I am struck by sociology professor and author John Thompson’s (“Merchants of Culture”) observation that “Few … challenges were foreseen in the feverish hype of the 1990s that the days of the book were numbered. Paper texts were clunky and old fashioned; digital versions were smart and sleek.” Many have jumped onto the perceived coffin of books, Pull-Quote-1newspapers, and magazines and enthusiastically heralded a new day. Indeed, yes, it is a new day—with many more to come for those of us who work in libraries. The rapid changes facilitated by technology will continue and the pace will become even faster than it is at the moment. However, does this mean that print will soon be dead? Perhaps not. When radio appeared, forecasters predicted that newspapers would disappear. The advent of television led to the same prediction for radio.

Going back to 1894, there was speculation that the (then) new technology of phonograph records (à la audiobooks) would bring about the demise of books. Earlier cries were that the newspaper would kill the book. Today’s newspaper, while certainly challenged, is still with us, as is the book it was going to replace. Except for high-end audiophiles, the phonograph record is dead.  So is its successor, the audiotape.  For some of its applications, print is in great decline. Think about reference collections today versus twenty years ago.

Humans, wired as we are by our genetic heritage, tend to like tactile objects. Gutenberg’s invention was a vast improvement over cuneiform tablets and parchment scrolls. Do digital editions and databases offer a similar leaping improvement over print? We humans prefer convenience and practicality along with the sensory and tactile. You, the reader, are right now looking into an electronic screen, not a printed page.  When you pack for a long trip, you may well be packing yourshutterstock_229026028 iPad or other portable reading device along with a laptop. Who wants to lug around a suitcase made heavier by adding several books and magazines?  So, yes, reading digitally is sensible, practical, and convenient. And its integration into our daily lives and into libraries is a no-brainer.

Certainly, digital reading offers splendid possibilities and conveniences. What librarian wants to return to the days of hunting for magazine back issues, finding missing or mutilated copies, or lugging reference books around that are too expensive to be duplicated at all branch locations? Digital reading is wonderful for some applications—but not for all of us all the time.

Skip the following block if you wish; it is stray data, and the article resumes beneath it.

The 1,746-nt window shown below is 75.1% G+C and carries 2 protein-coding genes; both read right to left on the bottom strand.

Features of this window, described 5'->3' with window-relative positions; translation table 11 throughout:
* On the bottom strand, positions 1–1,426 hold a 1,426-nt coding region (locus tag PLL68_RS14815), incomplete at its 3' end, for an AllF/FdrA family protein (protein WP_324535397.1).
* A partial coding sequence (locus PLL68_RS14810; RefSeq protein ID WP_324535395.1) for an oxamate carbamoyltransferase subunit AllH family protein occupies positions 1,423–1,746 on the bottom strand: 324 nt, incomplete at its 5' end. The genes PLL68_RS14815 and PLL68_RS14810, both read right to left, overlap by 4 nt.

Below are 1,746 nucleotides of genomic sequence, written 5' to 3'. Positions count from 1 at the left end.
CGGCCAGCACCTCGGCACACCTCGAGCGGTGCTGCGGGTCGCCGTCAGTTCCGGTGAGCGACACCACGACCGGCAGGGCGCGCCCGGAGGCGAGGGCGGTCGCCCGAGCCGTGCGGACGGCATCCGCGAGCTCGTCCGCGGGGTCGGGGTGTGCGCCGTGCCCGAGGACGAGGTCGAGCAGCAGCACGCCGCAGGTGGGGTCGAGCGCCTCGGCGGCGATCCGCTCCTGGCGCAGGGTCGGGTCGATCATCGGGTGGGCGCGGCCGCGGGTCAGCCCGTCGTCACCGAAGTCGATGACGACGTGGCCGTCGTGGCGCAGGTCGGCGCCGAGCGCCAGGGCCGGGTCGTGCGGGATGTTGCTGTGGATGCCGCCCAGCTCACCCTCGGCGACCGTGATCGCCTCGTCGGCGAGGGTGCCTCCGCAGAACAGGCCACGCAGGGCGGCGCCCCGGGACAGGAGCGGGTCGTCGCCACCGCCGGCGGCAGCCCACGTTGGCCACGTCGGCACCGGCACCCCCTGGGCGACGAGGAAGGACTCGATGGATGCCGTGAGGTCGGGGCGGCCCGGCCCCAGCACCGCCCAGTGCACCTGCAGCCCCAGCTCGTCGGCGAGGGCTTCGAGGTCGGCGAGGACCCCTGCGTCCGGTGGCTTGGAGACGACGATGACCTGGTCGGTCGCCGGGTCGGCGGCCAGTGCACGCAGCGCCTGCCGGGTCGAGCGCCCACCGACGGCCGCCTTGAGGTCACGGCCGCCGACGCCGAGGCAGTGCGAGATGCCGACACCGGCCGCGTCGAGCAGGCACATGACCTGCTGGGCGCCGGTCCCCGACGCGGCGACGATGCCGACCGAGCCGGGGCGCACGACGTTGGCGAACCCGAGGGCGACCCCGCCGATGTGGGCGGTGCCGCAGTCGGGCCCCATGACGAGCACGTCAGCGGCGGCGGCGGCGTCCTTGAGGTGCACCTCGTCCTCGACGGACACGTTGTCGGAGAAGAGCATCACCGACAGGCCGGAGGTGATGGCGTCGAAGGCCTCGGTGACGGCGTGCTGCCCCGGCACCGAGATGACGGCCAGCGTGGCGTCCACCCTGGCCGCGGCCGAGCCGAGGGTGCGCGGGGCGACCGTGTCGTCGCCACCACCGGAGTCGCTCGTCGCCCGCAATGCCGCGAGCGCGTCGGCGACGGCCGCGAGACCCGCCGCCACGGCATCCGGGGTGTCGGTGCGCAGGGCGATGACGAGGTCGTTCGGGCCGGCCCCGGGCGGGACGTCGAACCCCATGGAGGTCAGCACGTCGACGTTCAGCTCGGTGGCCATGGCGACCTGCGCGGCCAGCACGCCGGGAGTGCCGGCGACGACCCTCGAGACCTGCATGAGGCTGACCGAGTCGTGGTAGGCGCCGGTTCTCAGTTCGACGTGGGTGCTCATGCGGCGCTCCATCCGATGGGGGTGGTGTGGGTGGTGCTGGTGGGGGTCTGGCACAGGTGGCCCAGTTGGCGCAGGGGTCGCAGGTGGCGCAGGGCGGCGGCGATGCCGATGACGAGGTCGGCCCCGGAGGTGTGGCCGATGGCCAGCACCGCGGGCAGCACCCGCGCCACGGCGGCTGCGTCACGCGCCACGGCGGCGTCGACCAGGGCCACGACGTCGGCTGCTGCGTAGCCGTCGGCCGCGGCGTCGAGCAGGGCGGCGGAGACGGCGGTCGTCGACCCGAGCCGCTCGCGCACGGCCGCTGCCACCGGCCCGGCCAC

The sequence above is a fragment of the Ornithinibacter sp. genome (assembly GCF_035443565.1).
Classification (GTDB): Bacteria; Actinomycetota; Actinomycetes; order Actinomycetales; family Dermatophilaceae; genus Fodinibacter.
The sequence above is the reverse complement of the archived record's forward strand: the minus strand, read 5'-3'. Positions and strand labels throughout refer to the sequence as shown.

Stephen Fry, comedian, actor, and writer, summed things up well when he wrote: “This is the point. One technology doesn’t replace another, it complements. Books are no more threatened by Kindle than stairs by elevators.” I think this is where we are in the print versus digital buzz. Print is holding its place well for many applications and users, while the adoption of digital formats continues to become more widespread. It isn’t one against the other. There aren’t winners and losers. We simply have more choices these days.

Pull-Quote-2I believe that print is going to maintain a presence in our lives—for the present and near future, and probably for a long time. Why? Many people prefer it for long reading and various aesthetic reasons. Who doesn’t thrill at receiving a handwritten card or letter from a friend? What child does not delight at having an adult share a picture book with them? What emotions do we experience when we pull a long-treasured book off our personal bookshelf and find a pressed flower, a scribbled note, or a bookmark that triggers memories? A while back, I relocated to another city and my books were stored in heavy boxes for a few months. I was able to put them back onto bookshelves recently. The experience was more than I expected it would be. I was so moved that I began to write:

Poem2

Print and digital are close cousins, not warring tribes. Underneath the emotional aspects of an attachment to print, the solid ground is that print works for us. And digital works for us. New technology benefits us and gives us choices we did not have before. The thrill of the new can sometimes obscure the benefits of the old-fashioned. We winnow our way as librarians and help translate the truths of the library into today’s vernacular. We flow with and help interpret the tide and lend a hand to customers as we explore and adapt today’s technologies.

Premature Obituaries for Printed Books:shutterstock_228824866.jpg

  • “Books will soon be obsolete in the public schools.” —Written by Thomas Edison, in the summer of 1913
  • In 1966, in a Life magazine profile, Marshall McLuhan lumped books with other antiques: “Clotheslines, seams in stockings, books and jobs — all are obsolete.”
  • “The physical book will be dead in five years.” —Declared by Nicholas Negroponte, father of the One Laptop Per Child project, at a conference in 2010
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Nothing brings a smile to Paul Duckworth’s face quite like a good book, a long walk, and the unmatched beauty of country life. Click here for more.